I should have made it more clear, but there are no switching regulators in the same package as the linear regulators available on the market, otherwise someone would have done it months ago. Basically I made a PCB that "breaks out" a switching regulator and the necessary capacitors/inductor to DPAK/SOT-223 footprints. That said, the 3.3V regulator is a TI TPS62291, and the 1.8V regulator is a Murata LXDC2HL18A.RaTTuS wrote:...and what ones did you buy [link for the lazy]
Replacing the regulators is actually pretty easy, the trick is to snip the leads with a wire cutter, then apply enough heat to the metal tab. Designing, depanelizing and assembling the modules, on the other hand, is quite a bit of work.alexeames wrote:Was it hard to do?
Correction -- the metal tab is actually the output node, but your method would still work. I imagine it would be easier too since there's less of a size constraint. I did it the way I did it mainly for the challenge.cowpat wrote:I don't have any SMT tools - but i do have a nice pair of sidecutters. Other than cosmetic reasons, why not just cut/lift the legs and leave it in situ? - the big metal that needs the heat is just 0v isn't it?
You can see that better now. I could have sworn Gert said something at one time about a drop-in replacement? Was it in the power thread or somewhere else?
Impressive!azerty wrote:Basically I made a PCB that "breaks out" a switching regulator and the necessary capacitors/inductor to DPAK/SOT-223 footprints.
That regulator could be put in place of the 5v (RG2) reg. It can take an input voltage up 30v and puts out 5v@1amp. I do have some adjustable switching regulators on seperate boards. But this would be a lot smaller footprint and just look better all around. It is only slightly bigger than a 7805.AndrewS wrote:Might be cheaper / easier to use separate 12V->5V and 5V->3.3V regulators?
Ah so you want me to use the easy old LM2596 adjustable regulator boards, that I already have, instead of taking the iron to one of my Pi's! So where in the heck is the fun of that? Hack it together with soldered wires and boards instead of the Elegant, plug it into the stock Micro USB (albeit it will be 12v instead of 5v). And at the miniscule cost of like 27% the total cost of the board? Shame AndrewS, Shame!AndrewS wrote:Ahhhh, the old size vs. cost challenge...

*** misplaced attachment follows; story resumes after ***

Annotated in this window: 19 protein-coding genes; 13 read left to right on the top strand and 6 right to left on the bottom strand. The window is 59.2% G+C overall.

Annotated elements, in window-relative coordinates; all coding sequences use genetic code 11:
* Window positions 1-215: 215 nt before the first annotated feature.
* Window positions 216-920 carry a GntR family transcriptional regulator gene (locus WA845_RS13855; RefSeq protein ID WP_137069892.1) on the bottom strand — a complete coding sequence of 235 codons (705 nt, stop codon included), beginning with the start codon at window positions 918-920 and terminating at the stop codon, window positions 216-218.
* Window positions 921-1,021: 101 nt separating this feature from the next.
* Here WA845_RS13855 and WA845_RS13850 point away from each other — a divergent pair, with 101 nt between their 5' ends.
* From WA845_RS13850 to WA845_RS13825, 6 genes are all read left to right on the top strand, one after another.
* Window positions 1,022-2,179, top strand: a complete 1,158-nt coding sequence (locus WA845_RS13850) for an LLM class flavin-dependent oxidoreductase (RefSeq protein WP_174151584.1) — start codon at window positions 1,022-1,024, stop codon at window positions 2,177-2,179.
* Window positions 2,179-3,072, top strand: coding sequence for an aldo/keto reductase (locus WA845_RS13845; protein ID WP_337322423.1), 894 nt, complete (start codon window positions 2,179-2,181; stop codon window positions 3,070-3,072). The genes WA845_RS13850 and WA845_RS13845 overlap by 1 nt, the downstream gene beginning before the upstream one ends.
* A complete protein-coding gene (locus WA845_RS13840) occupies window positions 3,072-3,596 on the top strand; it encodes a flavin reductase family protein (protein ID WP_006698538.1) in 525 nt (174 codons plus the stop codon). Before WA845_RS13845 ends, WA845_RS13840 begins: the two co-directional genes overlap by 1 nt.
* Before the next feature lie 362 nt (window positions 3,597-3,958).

You should feed the RPi with 5V, or else you will need another 5V reg for the USB ports.Lob0426 wrote:@ Douglas W. Jones: I was one those people. RG2 is indeed 3.3 volts. I ordered a 5v (RECOM R-78C5.0- 1.0) DC/DC converter to supply RG2 with 5v. I also ordered (RECOM R-78C3.3- 1.0) to replace RG2. I will have to build a board, then wire it to the RasPi. I plan on putting 12v into that board. The R-78C3.3 will work to replace the Linear with a switching, but you then have no 5v for your USB.
That is the crux of the problem with the RasPi. It relies upon the the power suply for way too much. The parts I quoted above have ripple somewhere between 240 to 350Hz. That is why I plan to mount them off board, so I can put on the capacitors to calm the ripple. I will mount a R-78C5.0- 1.0, 5v and a R-78C3.3- 1.0, 3.3v to the board and feed both 12V from a wall wart. The LM2596's seem to be pretty stable and would make a good alternative to taking a soldering iron to the RasPi itself for most people. I also am running heat sinks on RG2, SoC and the LAN9512. I want to run the a wireless router and the RasPi from the same power source(12v). My first attemp will be with the LM2596. I will experiment from there.carlosfm wrote:You should feed the RPi with 5V, or else you will need another 5V reg for the USB ports.Lob0426 wrote:@ Douglas W. Jones: I was one those people. RG2 is indeed 3.3 volts. I ordered a 5v (RECOM R-78C5.0- 1.0) DC/DC converter to supply RG2 with 5v. I also ordered (RECOM R-78C3.3- 1.0) to replace RG2. I will have to build a board, then wire it to the RasPi. I plan on putting 12v into that board. The R-78C3.3 will work to replace the Linear with a switching, but you then have no 5v for your USB.